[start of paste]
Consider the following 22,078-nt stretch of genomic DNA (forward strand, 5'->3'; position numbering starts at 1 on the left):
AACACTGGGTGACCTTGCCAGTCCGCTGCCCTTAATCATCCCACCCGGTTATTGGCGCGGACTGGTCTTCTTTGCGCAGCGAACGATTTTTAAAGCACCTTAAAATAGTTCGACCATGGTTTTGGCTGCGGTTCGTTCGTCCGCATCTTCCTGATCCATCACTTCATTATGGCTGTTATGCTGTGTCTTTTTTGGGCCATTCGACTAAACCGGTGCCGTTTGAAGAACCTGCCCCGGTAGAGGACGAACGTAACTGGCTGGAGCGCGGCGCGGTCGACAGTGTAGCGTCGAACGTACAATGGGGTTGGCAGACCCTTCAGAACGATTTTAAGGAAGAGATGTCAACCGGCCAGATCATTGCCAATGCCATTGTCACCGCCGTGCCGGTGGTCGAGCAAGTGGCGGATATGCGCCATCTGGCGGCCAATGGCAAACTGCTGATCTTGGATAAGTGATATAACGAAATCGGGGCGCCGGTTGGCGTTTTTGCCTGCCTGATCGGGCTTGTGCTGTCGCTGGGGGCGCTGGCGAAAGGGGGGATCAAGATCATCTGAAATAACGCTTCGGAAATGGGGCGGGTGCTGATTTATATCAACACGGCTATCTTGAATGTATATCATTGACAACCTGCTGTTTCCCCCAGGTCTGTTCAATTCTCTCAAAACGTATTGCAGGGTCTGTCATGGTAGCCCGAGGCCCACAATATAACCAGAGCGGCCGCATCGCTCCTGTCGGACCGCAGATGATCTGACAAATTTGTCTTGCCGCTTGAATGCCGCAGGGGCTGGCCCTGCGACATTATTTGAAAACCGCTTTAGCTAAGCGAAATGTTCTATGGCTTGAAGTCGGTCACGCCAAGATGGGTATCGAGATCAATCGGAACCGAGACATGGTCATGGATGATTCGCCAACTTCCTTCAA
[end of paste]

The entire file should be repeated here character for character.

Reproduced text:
Consider the following 22,078-nt stretch of genomic DNA (forward strand, 5'->3'; position numbering starts at 1 on the left):
AACACTGGGTGACCTTGCCAGTCCGCTGCCCTTAATCATCCCACCCGGTTATTGGCGCGGACTGGTCTTCTTTGCGCAGCGAACGATTTTTAAAGCACCTTAAAATAGTTCGACCATGGTTTTGGCTGCGGTTCGTTCGTCCGCATCTTCCTGATCCATCACTTCATTATGGCTGTTATGCTGTGTCTTTTTTGGGCCATTCGACTAAACCGGTGCCGTTTGAAGAACCTGCCCCGGTAGAGGACGAACGTAACTGGCTGGAGCGCGGCGCGGTCGACAGTGTAGCGTCGAACGTACAATGGGGTTGGCAGACCCTTCAGAACGATTTTAAGGAAGAGATGTCAACCGGCCAGATCATTGCCAATGCCATTGTCACCGCCGTGCCGGTGGTCGAGCAAGTGGCGGATATGCGCCATCTGGCGGCCAATGGCAAACTGCTGATCTTGGATAAGTGATATAACGAAATCGGGGCGCCGGTTGGCGTTTTTGCCTGCCTGATCGGGCTTGTGCTGTCGCTGGGGGCGCTGGCGAAAGGGGGGATCAAGATCATCTGAAATAACGCTTCGGAAATGGGGCGGGTGCTGATTTATATCAACACGGCTATCTTGAATGTATATCATTGACAACCTGCTGTTTCCCCCAGGTCTGTTCAATTCTCTCAAAACGTATTGCAGGGTCTGTCATGGTAGCCCGAGGCCCACAATATAACCAGAGCGGCCGCATCGCTCCTGTCGGACCGCAGATGATCTGACAAATTTGTCTTGCCGCTTGAATGCCGCAGGGGCTGGCCCTGCGACATTATTTGAAAACCGCTTTAGCTAAGCGAAATGTTCTATGGCTTGAAGTCGGTCACGCCAAGATGGGTATCGAGATCAATCGGAACCGAGACATGGTCATGGATGATTCGCCAACTTCCTTCAA